Over the next ten years, a Pillar of Shame will be mounted once or twice a year to remind us of a shameful event which must never reoccur. The Pillar is a dark obelisk-like sculpture, eight metres tall, consisting of people twisted in surreal grotesque positions. It is simultaneously beautiful and frightening. Each sculpture will be provided with a base to place it in the concrete local context.

It will thus be a reminder of the event that has occurred at that specific place, a reminder of history. The Pillar is to remind us:

that there are considerable human consequen ces and costs when we choose to use violence to achieve our goals.
that we - as humans - are responsible for the treatment we allow human beings to undergo.
that a violent event which has taken place ought not to be forgotten.

The purpose is not necessarily to make one feel ashamed or to turn oneself into a judge, but to mark a dreadful event that has had painful consequences for the civilian population. It is up to the individual observer and the new 'owners' of the Pillar to decide who is to be blamed for the atrocity.

The Pillars of Shame, set up as 'markers' on the Earth, create a special sort of continuity. In virtue of their special magnetism and location, the sculptures will be connected to each other and this will endow each with a unique ability to make us remember.


The Pillar of Shame is a sort of Art-happenings' Amnesty, but instead of writing letters, we set up sculptures at the scenes of crime against humanity. The symbolism of each sculpture will depend on the circumstances in which it is mounted, and what it is intended to mark. The symbolism works at different levels:

The torn and twisted bodies of the sculpture symbolize the degradation, devaluation and lack of respect for the individual.
The black colour symbolizes grief and loss.
Each Pillar of Shame will quickly become locally, and later globally, the symbol of the very event it has been mounted to mark.
The sculpture, which represents the victims, expresses the pain and the despair of the event. It can be used by both sides in complicated conflict situations, where it can be difficult to point out the guilty party.

In situations where the authorities have committed the atrocity, the sculpture (representing the victims) will be very difficult for them to move. Whatever their reaction might be, it will have a symbolic value. If they hide the Pillar away in a warehouse, they will be insulting the victims by sentencing them to oblivion. They will thus be adding to the power of a symbol that is meant to highlight the struggle of the bereaved for remembrance. If they blow it up, they are displaying brutality when they probably are more interested in keeping a low profile. They risk appearing extremely aggressive if they repeat their atrocities, this time against the symbol of the event. On the other hand, if they accept the sculpture, they accept a monument in memory of events that they probably would prefer to forget.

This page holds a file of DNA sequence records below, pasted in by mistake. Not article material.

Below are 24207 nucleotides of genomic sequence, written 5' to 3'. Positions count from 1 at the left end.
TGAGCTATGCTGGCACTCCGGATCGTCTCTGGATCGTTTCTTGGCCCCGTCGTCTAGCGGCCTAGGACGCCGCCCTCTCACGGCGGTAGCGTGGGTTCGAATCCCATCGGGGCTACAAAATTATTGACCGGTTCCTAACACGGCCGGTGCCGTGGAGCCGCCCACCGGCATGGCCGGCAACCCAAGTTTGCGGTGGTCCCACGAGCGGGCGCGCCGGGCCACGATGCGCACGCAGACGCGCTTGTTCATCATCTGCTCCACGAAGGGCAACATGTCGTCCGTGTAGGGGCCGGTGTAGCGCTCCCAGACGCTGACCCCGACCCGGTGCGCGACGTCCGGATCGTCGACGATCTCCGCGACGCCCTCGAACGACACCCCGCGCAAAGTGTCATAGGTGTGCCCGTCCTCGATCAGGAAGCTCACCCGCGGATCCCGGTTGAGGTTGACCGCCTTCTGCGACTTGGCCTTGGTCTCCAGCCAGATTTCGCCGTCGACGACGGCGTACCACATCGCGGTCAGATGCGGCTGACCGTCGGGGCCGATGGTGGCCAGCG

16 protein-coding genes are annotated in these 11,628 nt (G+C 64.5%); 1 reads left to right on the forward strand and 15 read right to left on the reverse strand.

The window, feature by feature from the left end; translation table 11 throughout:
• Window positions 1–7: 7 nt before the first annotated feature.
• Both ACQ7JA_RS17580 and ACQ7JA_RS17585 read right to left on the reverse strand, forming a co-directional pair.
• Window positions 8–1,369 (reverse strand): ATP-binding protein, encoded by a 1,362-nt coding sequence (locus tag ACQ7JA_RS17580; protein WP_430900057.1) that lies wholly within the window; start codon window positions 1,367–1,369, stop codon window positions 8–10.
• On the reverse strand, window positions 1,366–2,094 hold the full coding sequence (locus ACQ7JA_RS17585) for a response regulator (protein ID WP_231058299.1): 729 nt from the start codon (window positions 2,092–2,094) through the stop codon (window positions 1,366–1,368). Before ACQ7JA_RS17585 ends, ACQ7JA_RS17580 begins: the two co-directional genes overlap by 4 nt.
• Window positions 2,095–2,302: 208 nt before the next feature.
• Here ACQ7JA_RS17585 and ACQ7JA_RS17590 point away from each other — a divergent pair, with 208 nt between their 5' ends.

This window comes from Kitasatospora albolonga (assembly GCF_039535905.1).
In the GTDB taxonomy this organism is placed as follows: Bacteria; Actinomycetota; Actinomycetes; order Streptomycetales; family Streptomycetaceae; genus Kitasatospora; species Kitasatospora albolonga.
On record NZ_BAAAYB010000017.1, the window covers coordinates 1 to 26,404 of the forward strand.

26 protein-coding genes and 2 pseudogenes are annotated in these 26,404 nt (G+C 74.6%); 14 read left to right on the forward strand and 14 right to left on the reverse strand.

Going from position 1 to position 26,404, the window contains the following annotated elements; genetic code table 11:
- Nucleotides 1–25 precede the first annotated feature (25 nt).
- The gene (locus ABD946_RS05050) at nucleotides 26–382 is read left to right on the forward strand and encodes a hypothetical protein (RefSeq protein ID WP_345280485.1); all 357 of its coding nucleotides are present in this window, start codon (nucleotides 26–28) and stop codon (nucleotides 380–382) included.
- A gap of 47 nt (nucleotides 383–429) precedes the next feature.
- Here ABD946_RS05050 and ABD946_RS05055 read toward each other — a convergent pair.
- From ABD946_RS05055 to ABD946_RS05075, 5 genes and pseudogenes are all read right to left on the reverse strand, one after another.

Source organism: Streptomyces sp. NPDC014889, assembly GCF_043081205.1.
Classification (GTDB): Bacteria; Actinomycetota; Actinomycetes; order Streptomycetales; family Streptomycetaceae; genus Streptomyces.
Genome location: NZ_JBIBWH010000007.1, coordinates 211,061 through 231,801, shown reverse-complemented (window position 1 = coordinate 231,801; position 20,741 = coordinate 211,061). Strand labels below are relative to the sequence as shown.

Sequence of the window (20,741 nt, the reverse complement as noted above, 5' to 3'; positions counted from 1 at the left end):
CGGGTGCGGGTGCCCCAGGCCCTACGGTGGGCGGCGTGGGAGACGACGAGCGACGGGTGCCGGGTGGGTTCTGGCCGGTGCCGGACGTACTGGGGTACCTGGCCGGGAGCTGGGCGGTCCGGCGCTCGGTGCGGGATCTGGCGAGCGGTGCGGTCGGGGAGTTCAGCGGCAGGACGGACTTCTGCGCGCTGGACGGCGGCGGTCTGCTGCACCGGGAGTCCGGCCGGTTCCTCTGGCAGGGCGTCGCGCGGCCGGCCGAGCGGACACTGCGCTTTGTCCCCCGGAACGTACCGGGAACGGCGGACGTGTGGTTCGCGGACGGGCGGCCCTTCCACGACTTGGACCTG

The Pillar of Shame represents a good deal of money: the only symbol which commands global respect. Monuments of this calibre are normally set up in memory of 'heroic' deeds. However, here the sculpture is mounted to serve as a continual reminder of a shameful act which must never reoccur. The Pillar of Shame is impossible to ignore as a symbol of an atrocity and its victims. It is a kind of Nobel Prize of Injustice.

Debut in Hong Kong

The first of the eight metre high original sculptures was presented to the world public in November '96. Exhibited on the NGO Forum of the FAO summit in Rome, Italy, the sculpture became a sort of symbol of the conference.

On 4th June 1997, the 8th anniversary of the Tiananmen massacre in Beijing, 55,000 people gathered in Victoria Park in Hong Kong for a solemn Candlelight Vigil in commemoration of the bloodshed. The Pillar of Shame was displayed as the focal point of this ceremony which was arranged by the democracy movement. Throughout the day thousands of people came to the park laying flowers. One can hardly imagine a more impressive inauguration of an art happening.

The Pillar has now been set up on the campus of Hong Kong University. After scuffles with the police and controversy with the leadership of the university, the students succeeded setting up the sculpture. The event was regarded as an important victory in the students' battle for freedom of expression. On 1st October, the anniversary of the People's Republic of China the Pillar will be displayed on the Chinese University. Later it will subsequently be exhibited on the other universities.